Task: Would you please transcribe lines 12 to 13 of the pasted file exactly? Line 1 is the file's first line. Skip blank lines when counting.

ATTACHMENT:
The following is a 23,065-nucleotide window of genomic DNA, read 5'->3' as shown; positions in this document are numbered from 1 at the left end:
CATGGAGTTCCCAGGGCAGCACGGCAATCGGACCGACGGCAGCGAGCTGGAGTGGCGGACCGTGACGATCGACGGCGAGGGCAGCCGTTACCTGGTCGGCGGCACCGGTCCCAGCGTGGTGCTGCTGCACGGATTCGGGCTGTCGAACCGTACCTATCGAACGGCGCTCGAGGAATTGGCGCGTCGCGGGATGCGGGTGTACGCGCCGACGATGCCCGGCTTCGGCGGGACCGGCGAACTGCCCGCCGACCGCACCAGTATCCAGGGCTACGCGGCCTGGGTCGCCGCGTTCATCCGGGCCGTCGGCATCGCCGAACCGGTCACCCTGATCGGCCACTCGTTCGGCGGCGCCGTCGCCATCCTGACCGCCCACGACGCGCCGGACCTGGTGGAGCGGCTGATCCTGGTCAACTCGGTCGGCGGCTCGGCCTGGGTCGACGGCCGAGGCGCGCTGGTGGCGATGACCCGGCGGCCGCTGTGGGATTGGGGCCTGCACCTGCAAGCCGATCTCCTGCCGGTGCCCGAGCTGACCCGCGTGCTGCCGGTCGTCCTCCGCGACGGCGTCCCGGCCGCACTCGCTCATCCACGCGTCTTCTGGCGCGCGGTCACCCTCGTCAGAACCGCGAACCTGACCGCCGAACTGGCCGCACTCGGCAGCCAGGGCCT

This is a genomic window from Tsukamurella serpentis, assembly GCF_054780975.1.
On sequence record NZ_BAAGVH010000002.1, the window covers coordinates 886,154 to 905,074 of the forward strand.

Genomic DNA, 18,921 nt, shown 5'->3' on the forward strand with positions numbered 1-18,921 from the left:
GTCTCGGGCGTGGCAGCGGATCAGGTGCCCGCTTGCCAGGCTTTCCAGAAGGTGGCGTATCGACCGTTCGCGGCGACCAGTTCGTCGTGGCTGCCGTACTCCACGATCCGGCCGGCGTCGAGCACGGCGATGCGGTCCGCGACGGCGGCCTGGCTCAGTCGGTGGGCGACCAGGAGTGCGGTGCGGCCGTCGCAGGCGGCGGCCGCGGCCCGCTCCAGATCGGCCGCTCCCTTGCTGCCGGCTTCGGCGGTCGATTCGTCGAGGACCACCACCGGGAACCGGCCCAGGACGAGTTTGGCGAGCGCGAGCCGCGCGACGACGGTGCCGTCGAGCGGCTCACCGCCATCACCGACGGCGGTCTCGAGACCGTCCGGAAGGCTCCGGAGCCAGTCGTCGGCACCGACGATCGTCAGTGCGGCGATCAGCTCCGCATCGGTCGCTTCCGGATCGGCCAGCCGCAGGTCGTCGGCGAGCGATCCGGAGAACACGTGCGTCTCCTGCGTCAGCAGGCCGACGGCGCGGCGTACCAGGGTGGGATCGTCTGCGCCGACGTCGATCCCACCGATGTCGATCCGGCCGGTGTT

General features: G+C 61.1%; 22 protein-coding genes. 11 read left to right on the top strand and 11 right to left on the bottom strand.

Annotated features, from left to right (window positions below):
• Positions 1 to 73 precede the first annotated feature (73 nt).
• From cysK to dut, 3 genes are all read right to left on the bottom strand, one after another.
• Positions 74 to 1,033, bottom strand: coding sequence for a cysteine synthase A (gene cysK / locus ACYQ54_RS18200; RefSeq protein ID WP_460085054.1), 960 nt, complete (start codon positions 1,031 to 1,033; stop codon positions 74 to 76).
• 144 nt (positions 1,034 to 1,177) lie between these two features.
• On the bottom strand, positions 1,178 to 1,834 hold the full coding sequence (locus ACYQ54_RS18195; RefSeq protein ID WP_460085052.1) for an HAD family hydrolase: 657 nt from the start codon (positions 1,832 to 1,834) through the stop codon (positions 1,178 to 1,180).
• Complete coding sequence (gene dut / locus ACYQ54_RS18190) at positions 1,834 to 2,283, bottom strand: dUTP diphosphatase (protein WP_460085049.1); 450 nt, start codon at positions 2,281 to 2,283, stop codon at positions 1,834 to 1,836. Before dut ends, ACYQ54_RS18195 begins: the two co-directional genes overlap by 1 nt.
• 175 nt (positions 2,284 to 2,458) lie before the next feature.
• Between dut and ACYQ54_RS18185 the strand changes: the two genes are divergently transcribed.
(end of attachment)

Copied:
• 144 nt (positions 1,034 to 1,177) lie between these two features.
• On the bottom strand, positions 1,178 to 1,834 hold the full coding sequence (locus ACYQ54_RS18195; RefSeq protein ID WP_460085052.1) for an HAD family hydrolase: 657 nt from the start codon (positions 1,832 to 1,834) through the stop codon (positions 1,178 to 1,180).